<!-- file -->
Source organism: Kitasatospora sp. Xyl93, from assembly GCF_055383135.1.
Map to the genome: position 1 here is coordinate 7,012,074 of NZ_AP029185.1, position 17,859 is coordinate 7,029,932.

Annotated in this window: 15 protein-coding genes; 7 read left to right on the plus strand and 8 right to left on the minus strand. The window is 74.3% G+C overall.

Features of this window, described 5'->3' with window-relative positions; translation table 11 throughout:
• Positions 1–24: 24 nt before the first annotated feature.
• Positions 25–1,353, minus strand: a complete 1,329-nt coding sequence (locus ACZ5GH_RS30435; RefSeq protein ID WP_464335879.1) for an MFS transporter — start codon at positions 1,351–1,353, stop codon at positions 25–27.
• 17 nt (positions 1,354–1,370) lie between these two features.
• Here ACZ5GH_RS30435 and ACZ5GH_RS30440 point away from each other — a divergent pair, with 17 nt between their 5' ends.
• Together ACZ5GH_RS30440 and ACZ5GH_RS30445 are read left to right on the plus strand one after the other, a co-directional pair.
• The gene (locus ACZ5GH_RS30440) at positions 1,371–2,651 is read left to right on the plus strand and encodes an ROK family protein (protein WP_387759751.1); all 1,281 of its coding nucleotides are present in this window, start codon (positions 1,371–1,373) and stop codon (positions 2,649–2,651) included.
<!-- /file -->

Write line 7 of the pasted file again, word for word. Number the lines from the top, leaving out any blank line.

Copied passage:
• 17 nt (positions 1,354–1,370) lie between these two features.